“Artists like myself and Halsey, who require a little bit more time and space to craft our messages, are sort of being forced to fit into this box of virality and so, it’s a big problem,” Sizzy Rocket said.
“As an artist, I can’t just do something to go viral.”
Sizzy Rocket said that labels have approached her to write songs for their more viral artists, oftentimes offering no pay for the session.
“It’s taken me four albums, I just released my fourth album, and ten years to develop this melodic and lyrical style,” she explained. “You know I have a thing, I have a je ne sais quoi, and so to ask me to just give that to a brand new artist who just went viral overnight is truly offensive.”
Smaller Artists Face Bigger Issues
As Halsey’s call-out TikTok has spread online, the “Closer” singer denied that the video was a promotional stunt of its own, arguing she is “way too established to stir something like this up for no reason or resort to this as a marketing tactic.”
But whether it be intentionally or inadvertently, Halsey has drummed up attention for their new music. Smaller artists don’t have the luxury of being able to instantly reach the masses. Sizzy Rocket said that up and comers like herself have to struggle more to get the spotlight, while mainstream artists have a larger fanbase to fall back on.
“I feel like smaller artists are more affected because we’re getting buried, right?” she said. “There’s so much content, there are so many people trying to go viral.”
“I feel like larger artists, because they have a more established and bigger audience, they sort of have access to that attention already,” Sizzy Rocket continued. “But for smaller artists, we sort of have to like, dig, dig through the pile of everyone else sort of grabbing for that trend.”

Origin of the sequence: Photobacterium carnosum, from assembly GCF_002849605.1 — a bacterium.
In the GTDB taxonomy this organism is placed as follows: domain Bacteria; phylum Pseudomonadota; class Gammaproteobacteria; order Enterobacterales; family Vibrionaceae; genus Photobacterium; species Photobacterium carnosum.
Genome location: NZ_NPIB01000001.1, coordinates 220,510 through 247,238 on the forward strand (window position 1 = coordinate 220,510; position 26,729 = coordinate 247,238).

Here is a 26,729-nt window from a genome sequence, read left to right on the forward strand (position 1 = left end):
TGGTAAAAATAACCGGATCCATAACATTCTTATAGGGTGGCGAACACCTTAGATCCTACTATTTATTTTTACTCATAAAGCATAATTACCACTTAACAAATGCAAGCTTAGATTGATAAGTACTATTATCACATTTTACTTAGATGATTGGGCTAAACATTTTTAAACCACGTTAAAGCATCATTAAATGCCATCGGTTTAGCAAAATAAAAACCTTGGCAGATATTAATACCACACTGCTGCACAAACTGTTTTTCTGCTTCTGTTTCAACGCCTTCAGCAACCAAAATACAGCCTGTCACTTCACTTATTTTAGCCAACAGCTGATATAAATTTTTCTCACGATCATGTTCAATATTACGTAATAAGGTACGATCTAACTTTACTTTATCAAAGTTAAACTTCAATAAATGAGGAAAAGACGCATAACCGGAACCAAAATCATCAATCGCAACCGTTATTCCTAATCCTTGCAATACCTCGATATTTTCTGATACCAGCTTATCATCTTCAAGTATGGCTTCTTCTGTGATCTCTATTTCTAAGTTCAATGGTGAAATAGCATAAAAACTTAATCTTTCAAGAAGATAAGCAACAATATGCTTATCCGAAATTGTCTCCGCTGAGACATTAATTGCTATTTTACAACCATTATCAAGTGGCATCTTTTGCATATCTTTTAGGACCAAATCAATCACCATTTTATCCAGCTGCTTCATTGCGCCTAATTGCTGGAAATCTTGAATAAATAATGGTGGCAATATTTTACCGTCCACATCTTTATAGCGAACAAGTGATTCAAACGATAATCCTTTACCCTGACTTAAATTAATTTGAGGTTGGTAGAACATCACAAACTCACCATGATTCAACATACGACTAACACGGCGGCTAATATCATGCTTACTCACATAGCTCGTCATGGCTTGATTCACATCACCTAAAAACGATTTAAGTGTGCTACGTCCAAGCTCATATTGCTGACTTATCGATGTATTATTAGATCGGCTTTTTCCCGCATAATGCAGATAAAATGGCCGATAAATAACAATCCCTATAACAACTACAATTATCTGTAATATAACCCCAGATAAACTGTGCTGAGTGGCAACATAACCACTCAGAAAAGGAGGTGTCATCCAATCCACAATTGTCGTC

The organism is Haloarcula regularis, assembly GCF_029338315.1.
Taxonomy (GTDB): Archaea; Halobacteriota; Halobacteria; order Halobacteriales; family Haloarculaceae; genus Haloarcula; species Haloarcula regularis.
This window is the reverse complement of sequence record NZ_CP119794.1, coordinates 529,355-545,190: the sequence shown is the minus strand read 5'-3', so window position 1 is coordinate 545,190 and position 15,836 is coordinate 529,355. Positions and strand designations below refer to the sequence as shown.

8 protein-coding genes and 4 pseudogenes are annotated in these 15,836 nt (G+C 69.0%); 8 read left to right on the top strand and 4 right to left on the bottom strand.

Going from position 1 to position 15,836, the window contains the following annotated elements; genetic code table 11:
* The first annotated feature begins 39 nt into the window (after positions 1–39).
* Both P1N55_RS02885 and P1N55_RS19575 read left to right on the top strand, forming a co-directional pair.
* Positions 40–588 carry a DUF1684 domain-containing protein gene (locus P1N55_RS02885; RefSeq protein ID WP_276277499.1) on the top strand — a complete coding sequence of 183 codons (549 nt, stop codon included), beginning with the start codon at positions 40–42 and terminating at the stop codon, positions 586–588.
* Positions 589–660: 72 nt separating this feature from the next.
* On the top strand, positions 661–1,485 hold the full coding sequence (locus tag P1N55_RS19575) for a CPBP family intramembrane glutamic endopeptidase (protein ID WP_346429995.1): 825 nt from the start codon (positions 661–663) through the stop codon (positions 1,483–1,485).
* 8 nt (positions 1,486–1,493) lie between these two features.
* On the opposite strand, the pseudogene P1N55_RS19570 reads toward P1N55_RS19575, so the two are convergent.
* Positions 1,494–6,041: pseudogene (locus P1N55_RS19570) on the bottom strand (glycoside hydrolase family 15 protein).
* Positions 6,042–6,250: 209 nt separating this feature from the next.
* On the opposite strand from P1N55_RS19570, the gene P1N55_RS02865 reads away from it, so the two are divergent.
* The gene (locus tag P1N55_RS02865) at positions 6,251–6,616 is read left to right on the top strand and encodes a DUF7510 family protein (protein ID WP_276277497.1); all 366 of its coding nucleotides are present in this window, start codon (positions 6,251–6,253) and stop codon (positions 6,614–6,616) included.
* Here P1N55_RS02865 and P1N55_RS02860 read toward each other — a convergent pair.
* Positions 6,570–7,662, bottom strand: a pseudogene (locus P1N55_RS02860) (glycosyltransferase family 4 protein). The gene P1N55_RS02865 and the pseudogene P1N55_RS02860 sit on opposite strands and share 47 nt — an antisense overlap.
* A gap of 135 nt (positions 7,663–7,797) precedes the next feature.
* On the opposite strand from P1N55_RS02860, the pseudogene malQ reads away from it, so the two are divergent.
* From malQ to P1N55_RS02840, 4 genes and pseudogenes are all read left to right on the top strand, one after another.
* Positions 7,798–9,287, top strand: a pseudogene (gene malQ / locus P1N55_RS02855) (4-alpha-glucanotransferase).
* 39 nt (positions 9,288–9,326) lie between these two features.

While Sizzy Rocket does not consider herself a viral artist, she said she did at one point try to go viral on TikTok. After filming the video, she felt it would be of no benefit.
“I just couldn’t post it because I didn’t understand how that sort of cheap grab for attention would help me deliver the message of my music,” she said.
With that said, Sizzy Rocket said she does not blame any TikTok artists who went viral on their own. Instead, she pointed the finger at labels who are trying to drive inorganic viral success while lacking an understanding of how art and social media interact with one another.
“I don’t want to place any blame on the actual TikTok artists who did go viral. I feel like they deserve to make their art as well,” she said. “It’s more about the label prioritizing the platform over the art itself.”
Other artists like Zara Larsson and Florence Welch have bemoaned the pressures they face from their record companies to be active on TikTok. Many agree that the expectations labels have in this arena are unfair to artists.
“labels all want a dove cameron ‘boyfriend’ moment (which i’d argue was rather organic) but how sustainable is that kind of traction as it’s v fleeting + how can artists even replicate that kind of virality,” culture writer Zoya Raza-Sheikh asked on Twitter.
For Halsey, it remains unclear when their new song will see the light of day. In a tweet, they claimed their label was impressed by their TikTok’s traction, but only said “we’ll see” when asked if the song could be released.